Results: The sample included 42 998 participants aged 6 to 17 years. Male participants varied from 43.0% (1040 of 2417 participants) to 53.1% (2434 of 4583 participants) by age and across all cohorts. The PGS of adult major depression, neuroticism, BMI, and insomnia were positively associated with childhood psychopathology (β estimate range, 0.023-0.042 [95% CI, 0.017-0.049]), while associations with PGS of subjective well-being and educational attainment were negative (β, -0.026 to -0.046 [95% CI, -0.020 to -0.057]). There was no moderation of age, type of childhood phenotype, or rater with the associations. The exceptions were stronger associations between educational attainment PGS and ADHD compared with internalizing problems (Δβ, 0.0561 [Δ95% CI, 0.0318-0.0804]; ΔSE, 0.0124) and social problems (Δβ, 0.0528 [Δ95% CI, 0.0282-0.0775]; ΔSE, 0.0126), and between BMI PGS and ADHD and social problems (Δβ, -0.0001 [Δ95% CI, -0.0102 to 0.0100]; ΔSE, 0.0052), compared with internalizing problems (Δβ, -0.0310 [Δ95% CI, -0.0456 to -0.0164]; ΔSE, 0.0074). Furthermore, the association between educational attainment PGS and ADHD increased with age (Δβ, -0.0032 [Δ 95% CI, -0.0048 to -0.0017]; ΔSE, 0.0008).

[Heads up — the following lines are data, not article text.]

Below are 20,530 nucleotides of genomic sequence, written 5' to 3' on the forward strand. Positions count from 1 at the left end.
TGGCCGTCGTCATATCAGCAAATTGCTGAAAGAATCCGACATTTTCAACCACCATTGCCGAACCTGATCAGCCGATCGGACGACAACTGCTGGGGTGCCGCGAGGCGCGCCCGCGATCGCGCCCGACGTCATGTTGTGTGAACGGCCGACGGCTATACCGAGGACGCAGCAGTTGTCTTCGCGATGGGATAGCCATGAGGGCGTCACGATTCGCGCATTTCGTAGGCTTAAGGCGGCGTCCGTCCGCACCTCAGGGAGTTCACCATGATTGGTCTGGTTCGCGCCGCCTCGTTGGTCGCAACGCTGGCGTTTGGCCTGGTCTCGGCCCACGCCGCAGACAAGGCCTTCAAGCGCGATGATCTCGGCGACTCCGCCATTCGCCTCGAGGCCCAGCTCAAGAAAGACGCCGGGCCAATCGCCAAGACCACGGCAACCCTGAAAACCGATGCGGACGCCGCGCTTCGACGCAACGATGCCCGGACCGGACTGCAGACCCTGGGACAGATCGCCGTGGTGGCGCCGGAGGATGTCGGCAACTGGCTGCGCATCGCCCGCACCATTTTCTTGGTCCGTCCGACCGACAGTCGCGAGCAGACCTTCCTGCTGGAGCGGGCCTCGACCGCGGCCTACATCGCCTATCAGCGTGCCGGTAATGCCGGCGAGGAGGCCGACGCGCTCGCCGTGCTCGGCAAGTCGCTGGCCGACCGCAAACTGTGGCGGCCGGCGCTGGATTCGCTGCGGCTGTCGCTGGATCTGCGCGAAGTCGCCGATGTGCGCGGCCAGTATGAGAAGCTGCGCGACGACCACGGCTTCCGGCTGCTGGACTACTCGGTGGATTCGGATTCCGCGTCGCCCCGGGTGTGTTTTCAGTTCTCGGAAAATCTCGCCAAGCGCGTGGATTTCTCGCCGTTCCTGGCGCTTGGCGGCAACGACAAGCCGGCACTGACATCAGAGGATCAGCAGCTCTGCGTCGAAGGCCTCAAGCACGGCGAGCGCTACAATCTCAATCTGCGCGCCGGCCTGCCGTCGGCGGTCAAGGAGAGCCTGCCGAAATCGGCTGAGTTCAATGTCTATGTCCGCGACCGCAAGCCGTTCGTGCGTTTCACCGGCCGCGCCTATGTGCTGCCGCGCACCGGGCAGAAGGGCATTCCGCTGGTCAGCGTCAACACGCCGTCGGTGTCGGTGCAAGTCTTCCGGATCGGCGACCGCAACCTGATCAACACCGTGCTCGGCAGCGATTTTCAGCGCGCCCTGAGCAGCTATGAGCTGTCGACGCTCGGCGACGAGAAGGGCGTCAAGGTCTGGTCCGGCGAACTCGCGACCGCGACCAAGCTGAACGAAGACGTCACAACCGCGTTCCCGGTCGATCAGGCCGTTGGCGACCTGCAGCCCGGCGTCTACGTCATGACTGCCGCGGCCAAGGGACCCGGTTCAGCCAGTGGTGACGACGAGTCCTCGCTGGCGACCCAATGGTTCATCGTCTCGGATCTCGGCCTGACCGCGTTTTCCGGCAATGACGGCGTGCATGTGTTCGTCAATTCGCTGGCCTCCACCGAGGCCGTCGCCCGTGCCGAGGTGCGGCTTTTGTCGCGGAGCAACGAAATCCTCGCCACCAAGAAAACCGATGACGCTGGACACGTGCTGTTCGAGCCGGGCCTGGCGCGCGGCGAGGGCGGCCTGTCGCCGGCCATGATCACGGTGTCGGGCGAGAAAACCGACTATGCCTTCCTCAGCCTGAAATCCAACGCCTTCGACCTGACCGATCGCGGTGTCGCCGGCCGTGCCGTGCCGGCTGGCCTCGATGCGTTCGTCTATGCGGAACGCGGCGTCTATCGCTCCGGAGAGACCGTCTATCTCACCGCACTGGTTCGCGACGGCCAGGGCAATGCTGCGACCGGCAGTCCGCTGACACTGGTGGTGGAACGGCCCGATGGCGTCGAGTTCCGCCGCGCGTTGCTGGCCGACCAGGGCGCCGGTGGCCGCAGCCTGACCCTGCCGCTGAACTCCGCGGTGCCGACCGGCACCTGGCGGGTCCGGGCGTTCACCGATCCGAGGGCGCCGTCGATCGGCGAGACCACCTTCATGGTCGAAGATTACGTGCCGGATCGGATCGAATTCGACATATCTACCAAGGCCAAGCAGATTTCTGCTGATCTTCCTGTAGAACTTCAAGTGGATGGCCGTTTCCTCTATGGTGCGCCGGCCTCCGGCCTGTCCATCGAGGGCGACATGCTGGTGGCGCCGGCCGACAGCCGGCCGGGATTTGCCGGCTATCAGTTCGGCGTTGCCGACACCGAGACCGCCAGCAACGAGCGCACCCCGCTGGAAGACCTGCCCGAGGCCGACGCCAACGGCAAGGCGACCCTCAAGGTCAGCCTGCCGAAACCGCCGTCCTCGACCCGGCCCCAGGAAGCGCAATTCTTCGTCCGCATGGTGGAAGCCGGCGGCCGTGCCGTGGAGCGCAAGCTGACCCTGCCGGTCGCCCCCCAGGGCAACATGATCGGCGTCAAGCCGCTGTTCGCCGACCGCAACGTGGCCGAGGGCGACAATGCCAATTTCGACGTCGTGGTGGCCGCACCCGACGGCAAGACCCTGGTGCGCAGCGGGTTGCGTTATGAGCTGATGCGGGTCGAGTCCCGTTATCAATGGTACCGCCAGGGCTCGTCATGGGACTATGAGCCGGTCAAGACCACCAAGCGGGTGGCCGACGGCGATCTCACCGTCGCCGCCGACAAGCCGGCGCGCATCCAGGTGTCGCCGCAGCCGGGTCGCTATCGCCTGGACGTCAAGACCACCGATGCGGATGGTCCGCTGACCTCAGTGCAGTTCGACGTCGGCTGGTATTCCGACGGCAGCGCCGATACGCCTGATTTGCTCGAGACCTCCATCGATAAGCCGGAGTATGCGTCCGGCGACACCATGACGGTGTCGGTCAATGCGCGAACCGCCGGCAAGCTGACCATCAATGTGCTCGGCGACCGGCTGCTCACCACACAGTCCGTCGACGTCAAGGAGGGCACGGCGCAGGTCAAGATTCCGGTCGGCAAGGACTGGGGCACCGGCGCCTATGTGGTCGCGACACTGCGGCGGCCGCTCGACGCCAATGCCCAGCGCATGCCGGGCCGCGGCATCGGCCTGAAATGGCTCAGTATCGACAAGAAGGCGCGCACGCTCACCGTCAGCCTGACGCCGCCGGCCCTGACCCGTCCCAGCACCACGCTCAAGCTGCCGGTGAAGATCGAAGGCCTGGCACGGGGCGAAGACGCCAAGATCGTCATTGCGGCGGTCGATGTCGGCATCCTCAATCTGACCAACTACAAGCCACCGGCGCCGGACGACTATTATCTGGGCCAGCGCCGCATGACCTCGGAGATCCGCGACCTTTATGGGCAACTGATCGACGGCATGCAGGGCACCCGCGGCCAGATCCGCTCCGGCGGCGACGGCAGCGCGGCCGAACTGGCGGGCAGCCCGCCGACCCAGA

Conclusions and Relevance: Results from this study suggest the existence of a set of genetic factors influencing a range of traits across the life span with stable associations present throughout childhood. Knowledge of underlying mechanisms may affect treatment and long-term outcomes of individuals with psychopathology.

Original languageEnglish
Pages (from-to)715-728
Number of pages14
JournalJAMA Psychiatry
Volume77
Issue number7
DOIs
Publication statusPublished - Jul 2020

Funding